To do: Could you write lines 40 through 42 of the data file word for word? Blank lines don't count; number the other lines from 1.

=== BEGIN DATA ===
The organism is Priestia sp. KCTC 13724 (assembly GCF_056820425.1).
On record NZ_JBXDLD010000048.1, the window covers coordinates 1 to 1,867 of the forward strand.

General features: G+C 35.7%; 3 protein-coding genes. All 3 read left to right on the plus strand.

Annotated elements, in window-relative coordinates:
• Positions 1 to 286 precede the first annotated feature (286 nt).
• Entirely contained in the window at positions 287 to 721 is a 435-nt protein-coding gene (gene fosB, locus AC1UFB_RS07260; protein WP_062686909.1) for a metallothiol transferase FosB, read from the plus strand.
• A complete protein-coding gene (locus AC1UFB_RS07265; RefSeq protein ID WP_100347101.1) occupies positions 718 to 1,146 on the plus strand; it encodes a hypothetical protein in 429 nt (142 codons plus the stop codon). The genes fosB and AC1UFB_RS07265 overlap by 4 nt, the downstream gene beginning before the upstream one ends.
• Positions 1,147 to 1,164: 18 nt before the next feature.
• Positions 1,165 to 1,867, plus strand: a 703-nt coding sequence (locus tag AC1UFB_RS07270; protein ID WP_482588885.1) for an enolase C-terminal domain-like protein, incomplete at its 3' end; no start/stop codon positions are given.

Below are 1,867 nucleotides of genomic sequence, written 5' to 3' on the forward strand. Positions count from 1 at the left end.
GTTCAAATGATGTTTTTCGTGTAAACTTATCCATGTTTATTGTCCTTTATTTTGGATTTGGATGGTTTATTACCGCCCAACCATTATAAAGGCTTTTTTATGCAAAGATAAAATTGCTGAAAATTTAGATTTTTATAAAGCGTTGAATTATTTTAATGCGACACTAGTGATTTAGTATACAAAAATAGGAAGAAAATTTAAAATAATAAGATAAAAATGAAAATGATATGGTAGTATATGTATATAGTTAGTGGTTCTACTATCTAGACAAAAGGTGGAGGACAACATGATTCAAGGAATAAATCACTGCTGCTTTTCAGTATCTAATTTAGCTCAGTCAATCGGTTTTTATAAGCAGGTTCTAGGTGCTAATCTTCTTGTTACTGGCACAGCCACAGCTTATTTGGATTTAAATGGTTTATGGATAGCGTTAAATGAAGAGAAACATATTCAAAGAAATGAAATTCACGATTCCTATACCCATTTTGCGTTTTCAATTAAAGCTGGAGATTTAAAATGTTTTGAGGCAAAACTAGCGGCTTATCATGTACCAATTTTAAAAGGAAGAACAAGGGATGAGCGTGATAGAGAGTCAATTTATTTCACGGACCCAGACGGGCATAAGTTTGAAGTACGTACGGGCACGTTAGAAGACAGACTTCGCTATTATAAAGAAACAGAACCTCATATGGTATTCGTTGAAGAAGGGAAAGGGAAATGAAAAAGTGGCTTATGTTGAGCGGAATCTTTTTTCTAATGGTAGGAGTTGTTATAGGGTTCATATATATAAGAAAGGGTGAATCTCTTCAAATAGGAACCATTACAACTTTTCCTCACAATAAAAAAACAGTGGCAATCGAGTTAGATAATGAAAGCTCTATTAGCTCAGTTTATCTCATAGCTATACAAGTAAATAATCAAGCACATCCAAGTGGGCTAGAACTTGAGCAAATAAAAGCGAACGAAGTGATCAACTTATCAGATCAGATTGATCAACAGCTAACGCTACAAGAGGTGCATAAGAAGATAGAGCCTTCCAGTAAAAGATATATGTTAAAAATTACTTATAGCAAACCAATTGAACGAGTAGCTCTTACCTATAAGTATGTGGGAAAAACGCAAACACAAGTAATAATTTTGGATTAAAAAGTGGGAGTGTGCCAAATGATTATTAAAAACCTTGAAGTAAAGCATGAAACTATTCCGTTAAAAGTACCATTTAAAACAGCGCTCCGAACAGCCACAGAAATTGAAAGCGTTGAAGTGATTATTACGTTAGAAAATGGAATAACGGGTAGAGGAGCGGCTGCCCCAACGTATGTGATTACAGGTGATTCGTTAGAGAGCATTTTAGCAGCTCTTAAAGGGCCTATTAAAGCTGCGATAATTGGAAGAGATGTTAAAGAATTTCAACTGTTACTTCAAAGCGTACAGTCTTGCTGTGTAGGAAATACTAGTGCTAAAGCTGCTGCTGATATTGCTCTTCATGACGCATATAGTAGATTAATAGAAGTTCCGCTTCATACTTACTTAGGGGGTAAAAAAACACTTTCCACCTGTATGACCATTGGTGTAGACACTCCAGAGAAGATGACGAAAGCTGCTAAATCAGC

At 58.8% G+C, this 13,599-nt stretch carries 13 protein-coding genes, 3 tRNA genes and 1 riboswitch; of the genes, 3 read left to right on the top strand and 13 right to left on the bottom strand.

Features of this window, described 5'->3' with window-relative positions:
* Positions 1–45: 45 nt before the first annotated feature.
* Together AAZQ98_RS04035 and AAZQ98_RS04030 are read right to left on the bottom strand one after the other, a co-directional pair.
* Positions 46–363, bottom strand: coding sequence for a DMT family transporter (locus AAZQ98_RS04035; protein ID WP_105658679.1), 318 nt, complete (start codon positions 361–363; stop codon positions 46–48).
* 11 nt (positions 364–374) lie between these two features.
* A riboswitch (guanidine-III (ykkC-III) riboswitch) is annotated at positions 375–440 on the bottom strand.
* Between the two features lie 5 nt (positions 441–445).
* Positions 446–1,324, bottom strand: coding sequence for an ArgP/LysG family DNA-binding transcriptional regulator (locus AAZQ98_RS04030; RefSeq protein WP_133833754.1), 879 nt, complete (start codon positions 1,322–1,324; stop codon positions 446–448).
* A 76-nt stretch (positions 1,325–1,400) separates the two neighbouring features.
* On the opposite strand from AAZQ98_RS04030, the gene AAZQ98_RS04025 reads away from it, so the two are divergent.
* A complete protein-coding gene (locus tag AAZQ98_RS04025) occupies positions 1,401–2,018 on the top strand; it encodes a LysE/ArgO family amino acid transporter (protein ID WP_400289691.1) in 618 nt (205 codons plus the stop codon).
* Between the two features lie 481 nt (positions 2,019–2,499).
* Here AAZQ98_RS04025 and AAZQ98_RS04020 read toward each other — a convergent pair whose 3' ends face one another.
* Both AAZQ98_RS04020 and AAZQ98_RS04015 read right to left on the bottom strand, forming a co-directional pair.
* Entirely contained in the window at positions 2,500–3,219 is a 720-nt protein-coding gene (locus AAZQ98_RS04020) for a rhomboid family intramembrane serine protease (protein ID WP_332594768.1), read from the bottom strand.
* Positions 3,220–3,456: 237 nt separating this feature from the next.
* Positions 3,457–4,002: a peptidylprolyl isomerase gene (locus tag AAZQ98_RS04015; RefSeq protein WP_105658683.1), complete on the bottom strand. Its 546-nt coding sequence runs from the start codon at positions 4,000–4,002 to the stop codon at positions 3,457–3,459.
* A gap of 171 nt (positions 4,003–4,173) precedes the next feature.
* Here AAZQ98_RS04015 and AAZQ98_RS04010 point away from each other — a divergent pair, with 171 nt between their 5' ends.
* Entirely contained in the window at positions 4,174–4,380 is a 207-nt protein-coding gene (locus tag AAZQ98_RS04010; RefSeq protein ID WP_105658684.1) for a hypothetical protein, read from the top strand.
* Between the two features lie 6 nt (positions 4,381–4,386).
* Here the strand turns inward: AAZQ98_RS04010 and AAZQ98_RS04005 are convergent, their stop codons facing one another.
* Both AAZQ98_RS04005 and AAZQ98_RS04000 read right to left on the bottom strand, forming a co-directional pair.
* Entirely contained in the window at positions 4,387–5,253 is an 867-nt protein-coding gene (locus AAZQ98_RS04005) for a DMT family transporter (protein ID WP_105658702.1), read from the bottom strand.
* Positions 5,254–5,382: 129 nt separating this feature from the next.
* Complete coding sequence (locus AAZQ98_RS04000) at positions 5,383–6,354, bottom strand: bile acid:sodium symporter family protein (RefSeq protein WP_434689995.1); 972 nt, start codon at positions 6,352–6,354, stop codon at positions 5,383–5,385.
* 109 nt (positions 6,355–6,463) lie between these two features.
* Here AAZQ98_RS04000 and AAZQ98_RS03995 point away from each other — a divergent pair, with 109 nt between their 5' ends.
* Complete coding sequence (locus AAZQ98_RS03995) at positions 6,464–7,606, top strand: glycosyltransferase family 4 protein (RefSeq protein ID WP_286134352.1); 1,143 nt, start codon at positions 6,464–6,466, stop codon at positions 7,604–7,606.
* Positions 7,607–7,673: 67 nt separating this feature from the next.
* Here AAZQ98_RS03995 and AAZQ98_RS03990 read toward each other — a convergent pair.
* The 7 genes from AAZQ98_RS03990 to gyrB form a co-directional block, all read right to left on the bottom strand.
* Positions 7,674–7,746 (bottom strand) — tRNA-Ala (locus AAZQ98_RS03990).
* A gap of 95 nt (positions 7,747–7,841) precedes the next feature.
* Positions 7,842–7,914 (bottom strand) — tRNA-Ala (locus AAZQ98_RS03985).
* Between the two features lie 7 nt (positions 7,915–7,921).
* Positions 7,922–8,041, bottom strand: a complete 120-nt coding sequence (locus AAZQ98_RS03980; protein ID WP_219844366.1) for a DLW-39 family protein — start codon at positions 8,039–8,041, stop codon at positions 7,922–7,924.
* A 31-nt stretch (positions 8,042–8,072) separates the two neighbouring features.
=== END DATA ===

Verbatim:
* Here AAZQ98_RS04000 and AAZQ98_RS03995 point away from each other — a divergent pair, with 109 nt between their 5' ends.
* Complete coding sequence (locus AAZQ98_RS03995) at positions 6,464–7,606, top strand: glycosyltransferase family 4 protein (RefSeq protein ID WP_286134352.1); 1,143 nt, start codon at positions 6,464–6,466, stop codon at positions 7,604–7,606.
* Positions 7,607–7,673: 67 nt separating this feature from the next.